With the latest Democrat presidential debates airing on CNN this week, it seems like a good time to review what the candidates are doing and saying.
During the 2016 presidential primary season, I used to refer to Florida Sen. Marco Rubio as “Obama-lite.” Like Mr. Obama in 2008 before him, Mr. Rubio was perceived as a young, dynamic speaker. Like Mr. Obama, his pre-Senate experience was exclusively in the world of state politics and like Mr. Obama, Mr. Rubio was a trained attorney who never really practiced law. Both seemed to get a pass on many of their weaknesses by an enamored media.
Mr. Rubio, as it turned out, did not have the eloquence that Mr. Obama exhibited, nor did he have the charm. Like him or not, Mr. Obama has an infectious smile that seems to come from his soul. The Florida senator’s smile on the other hand was both rare and painful. It didn’t come naturally and often appeared more like a grimace than an expression of happiness. Mr. Rubio flamed out after former New Jersey Gov. Chris Christie pointed out during a debate that the senator seemed to be limited to repeating the same three talking points over and over. Mr. Rubio responded by repeating those same three talking points.
With that in mind, it isn’t intended as a compliment when I say California Sen. Kamala Harris is Rubio-lite. Like the two afore-mentioned senators-turned-presidential candidates, many perceive Ms. Harris to be a good speaker. She does possess some of Mr. Obama’s ability to come across as cool, even in the most awkward situations, but she also seems to mirror Mr. Rubio in her struggle to be authentic.
Ms. Harris famously made light on an urban radio show about how she smoked pot all the time in college while listening to the rap music of Tupac Shakur. As it turned out Tupac didn’t put out his first album until well after Ms. Harris was out of school, so some have questioned her street credibility when it comes to firing up a joint. The bigger problem lies in the fact that as a prosecutor Ms. Harris sent more than 1,500 people to jail for marijuana offenses, yet jokes about her frequent use of the weed herself.
Bigger contradictions have appeared on the campaign trail. Initially, Ms. Harris supported Sen. Bernie Sanders’ “Medicare for All” plan and wanted to eliminate private insurance altogether. Within a couple of days she changed and said she did not support getting rid of private insurance. This week she introduced her own plan that says it allows private insurance, but it sure smells like it doesn’t. One the web site Medium, Ms. Harris blogged the following. “Essentially, we would allow private insurance to offer a plan in the Medicare system, but they will be subject to strict requirements to ensure it lowers costs and expands services,” Ms. Harris continued, “If they want to play by our rules, they can be in the system. If not, they have to get out.”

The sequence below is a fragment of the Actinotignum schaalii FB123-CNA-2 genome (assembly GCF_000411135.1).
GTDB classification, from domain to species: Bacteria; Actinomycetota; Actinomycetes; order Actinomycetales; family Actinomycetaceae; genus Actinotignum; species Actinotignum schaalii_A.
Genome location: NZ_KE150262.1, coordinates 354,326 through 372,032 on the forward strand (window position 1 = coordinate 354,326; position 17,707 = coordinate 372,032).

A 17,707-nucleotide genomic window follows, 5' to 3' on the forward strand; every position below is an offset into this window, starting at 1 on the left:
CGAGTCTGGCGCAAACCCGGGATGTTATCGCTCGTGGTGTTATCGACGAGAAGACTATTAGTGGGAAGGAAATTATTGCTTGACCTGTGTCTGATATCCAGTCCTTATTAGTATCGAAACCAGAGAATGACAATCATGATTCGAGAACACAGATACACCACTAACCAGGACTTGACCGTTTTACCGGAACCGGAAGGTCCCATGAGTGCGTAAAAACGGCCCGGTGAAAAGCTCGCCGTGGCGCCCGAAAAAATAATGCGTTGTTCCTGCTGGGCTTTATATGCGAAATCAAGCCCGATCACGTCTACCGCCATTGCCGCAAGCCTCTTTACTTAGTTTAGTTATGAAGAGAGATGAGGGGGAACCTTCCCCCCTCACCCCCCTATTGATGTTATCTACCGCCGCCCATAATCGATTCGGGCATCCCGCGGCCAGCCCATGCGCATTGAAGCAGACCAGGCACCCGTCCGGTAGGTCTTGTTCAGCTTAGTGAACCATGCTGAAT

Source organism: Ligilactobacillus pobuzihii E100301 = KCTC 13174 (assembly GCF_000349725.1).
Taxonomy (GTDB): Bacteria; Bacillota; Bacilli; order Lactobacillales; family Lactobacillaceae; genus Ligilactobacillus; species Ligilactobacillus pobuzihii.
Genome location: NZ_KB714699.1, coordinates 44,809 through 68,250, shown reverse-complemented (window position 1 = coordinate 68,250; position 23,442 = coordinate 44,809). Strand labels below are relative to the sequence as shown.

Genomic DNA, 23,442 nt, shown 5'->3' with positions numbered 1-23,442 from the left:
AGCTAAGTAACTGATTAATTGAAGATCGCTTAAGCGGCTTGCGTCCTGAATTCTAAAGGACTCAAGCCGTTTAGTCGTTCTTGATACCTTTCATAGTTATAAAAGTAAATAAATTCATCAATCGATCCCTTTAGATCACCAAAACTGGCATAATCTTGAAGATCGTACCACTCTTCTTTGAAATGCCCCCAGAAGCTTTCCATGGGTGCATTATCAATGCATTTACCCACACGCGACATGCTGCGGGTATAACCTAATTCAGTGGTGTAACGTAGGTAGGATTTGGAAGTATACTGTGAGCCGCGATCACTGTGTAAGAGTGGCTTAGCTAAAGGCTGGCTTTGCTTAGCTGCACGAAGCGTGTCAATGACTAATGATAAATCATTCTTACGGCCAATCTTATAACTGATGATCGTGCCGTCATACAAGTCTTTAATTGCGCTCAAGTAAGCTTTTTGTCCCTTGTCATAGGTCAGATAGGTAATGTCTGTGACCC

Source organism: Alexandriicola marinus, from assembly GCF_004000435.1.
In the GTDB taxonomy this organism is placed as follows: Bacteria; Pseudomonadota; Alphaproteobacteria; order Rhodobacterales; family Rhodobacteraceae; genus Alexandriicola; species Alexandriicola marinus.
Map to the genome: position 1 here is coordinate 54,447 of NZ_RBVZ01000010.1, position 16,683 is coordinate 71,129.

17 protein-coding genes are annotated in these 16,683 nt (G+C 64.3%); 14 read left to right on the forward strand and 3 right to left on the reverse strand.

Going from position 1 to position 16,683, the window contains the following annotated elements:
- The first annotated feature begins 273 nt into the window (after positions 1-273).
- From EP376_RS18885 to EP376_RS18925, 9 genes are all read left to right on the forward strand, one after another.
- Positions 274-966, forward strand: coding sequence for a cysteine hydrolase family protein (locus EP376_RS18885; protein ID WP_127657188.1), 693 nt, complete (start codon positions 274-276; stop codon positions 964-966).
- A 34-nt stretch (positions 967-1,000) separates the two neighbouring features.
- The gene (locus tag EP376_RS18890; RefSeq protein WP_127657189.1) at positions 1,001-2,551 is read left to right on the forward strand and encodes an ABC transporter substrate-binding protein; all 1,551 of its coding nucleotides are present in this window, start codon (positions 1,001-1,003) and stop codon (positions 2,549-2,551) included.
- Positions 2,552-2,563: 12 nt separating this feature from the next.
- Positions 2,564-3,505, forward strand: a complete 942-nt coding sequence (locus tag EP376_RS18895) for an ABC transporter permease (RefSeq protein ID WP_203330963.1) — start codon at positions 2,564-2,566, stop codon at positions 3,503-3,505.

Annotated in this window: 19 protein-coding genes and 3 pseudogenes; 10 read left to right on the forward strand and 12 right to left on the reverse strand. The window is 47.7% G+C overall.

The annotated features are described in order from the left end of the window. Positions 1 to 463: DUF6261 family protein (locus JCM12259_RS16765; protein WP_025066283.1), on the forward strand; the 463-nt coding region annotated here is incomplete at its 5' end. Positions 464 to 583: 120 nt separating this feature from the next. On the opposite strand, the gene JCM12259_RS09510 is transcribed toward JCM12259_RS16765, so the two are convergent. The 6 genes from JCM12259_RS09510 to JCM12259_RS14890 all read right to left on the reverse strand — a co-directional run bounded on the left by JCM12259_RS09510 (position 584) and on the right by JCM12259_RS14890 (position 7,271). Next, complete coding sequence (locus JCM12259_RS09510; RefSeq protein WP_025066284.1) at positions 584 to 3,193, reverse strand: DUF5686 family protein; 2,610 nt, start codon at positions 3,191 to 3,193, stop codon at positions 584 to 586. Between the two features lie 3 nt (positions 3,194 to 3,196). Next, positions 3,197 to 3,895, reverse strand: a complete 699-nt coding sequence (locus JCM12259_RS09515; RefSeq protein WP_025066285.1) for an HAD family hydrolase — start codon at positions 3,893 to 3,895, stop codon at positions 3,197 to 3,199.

The Democrats love to utter the phrase Medicare for All. It should be called “One size fits all,” which of course in health insurance, isn’t true.
Ms. Harris’ biggest contradiction to date may be on immigration. Earlier this year she supported decriminalizing illegal border crossings. Days after publicly saying that, the senator changed her mind. She was no longer in favor of decriminalization. Minutes later in the same interview, however, she said “We’re not going to treat people who are undocumented and cross the border as criminals.” Does she really not know what she wants or is her default position on issues to placate everyone by taking all positions at once?
Ms. Harris has some of the tools a candidate requires to win in 2020 but doesn’t seem to have any idea what her own policies are. That is typically a clear indicator that a candidate lusts after a position, but doesn’t actually stand for much. Thus far, the media hasn’t held her accountable for her gaffes nor her flip flops, but if they do, Ms. Harris could be in trouble.